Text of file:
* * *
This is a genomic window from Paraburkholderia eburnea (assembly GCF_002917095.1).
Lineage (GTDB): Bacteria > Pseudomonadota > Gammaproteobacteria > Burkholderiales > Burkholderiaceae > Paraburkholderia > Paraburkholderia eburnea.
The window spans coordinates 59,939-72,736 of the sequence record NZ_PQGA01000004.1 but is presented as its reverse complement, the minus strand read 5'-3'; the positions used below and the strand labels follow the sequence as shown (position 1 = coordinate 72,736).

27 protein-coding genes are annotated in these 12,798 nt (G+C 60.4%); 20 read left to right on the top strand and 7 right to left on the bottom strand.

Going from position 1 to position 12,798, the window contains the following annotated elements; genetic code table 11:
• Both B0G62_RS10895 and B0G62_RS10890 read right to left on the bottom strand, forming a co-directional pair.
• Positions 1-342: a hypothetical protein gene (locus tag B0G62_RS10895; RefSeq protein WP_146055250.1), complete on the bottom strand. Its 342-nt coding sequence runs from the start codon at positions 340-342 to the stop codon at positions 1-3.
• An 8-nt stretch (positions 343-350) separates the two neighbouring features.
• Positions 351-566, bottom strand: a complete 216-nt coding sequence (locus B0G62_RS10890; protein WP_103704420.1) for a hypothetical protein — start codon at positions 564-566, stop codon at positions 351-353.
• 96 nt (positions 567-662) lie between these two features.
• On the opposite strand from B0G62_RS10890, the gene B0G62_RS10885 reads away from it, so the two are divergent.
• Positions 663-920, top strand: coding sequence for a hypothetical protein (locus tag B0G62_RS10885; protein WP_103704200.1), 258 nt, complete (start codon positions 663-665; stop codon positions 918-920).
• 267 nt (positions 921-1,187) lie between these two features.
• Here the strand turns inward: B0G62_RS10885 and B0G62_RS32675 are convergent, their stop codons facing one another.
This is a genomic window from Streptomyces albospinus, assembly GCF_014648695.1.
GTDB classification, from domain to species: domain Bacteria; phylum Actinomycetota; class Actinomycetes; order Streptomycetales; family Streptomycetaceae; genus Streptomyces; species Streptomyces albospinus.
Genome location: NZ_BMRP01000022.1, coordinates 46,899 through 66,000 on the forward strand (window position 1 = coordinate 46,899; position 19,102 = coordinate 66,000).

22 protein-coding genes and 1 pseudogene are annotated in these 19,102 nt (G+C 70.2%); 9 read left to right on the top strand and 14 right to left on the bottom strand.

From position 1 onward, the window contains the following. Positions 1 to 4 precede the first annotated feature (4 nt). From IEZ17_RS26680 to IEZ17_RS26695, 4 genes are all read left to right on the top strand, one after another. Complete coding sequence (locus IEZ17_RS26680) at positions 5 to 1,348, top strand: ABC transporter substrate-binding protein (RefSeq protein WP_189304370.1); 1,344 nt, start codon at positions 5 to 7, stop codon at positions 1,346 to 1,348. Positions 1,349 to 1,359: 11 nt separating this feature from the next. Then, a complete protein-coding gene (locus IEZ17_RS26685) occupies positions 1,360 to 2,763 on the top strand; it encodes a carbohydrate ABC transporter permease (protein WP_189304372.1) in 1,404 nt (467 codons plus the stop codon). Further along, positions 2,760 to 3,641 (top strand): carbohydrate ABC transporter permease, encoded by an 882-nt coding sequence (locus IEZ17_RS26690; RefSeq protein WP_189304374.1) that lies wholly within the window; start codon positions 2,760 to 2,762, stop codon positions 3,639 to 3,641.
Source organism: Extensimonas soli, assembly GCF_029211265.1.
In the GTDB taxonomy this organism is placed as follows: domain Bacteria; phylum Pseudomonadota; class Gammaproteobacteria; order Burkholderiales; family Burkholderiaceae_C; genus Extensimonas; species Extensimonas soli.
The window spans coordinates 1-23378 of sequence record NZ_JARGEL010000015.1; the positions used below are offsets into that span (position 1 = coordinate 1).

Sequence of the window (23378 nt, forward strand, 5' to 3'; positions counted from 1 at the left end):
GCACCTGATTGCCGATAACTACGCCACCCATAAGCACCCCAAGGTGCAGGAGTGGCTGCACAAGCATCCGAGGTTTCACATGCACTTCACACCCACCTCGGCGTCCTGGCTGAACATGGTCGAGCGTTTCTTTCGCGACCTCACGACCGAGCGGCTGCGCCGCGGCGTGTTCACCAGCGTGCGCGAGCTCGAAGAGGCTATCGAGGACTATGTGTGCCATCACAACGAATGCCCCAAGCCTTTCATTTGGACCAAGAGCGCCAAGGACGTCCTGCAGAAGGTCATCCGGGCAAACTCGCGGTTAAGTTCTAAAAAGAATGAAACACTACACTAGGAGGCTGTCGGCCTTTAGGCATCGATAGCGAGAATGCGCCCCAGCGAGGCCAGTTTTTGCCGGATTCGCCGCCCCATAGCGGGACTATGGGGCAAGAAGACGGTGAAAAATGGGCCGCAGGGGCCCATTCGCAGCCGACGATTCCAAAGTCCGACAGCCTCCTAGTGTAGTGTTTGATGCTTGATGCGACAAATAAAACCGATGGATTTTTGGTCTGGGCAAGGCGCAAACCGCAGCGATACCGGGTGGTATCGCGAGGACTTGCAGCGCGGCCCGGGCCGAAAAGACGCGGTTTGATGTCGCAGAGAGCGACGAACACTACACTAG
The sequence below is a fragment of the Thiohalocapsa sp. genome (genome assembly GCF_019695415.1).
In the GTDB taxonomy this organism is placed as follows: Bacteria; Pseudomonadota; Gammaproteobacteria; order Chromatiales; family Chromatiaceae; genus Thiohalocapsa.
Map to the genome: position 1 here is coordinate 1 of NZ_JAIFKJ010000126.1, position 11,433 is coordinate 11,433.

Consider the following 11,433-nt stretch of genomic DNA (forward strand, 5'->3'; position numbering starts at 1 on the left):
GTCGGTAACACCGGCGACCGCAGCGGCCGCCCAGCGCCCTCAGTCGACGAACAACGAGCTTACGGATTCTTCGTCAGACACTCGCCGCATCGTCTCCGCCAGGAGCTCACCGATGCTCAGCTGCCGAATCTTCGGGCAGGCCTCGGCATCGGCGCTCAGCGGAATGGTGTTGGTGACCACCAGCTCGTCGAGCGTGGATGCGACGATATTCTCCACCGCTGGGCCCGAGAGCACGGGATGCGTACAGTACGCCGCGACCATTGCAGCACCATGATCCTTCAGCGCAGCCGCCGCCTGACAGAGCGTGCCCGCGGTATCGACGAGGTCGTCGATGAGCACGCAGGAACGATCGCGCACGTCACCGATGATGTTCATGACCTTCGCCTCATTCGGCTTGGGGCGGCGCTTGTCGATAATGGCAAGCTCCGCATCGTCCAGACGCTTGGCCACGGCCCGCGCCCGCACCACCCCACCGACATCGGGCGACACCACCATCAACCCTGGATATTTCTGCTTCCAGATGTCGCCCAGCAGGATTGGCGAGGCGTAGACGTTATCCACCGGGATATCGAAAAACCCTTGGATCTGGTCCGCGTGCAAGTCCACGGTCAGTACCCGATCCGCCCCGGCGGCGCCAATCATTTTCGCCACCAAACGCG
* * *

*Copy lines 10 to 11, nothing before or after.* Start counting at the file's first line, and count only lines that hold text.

• 96 nt (positions 567-662) lie between these two features.
• On the opposite strand from B0G62_RS10890, the gene B0G62_RS10885 reads away from it, so the two are divergent.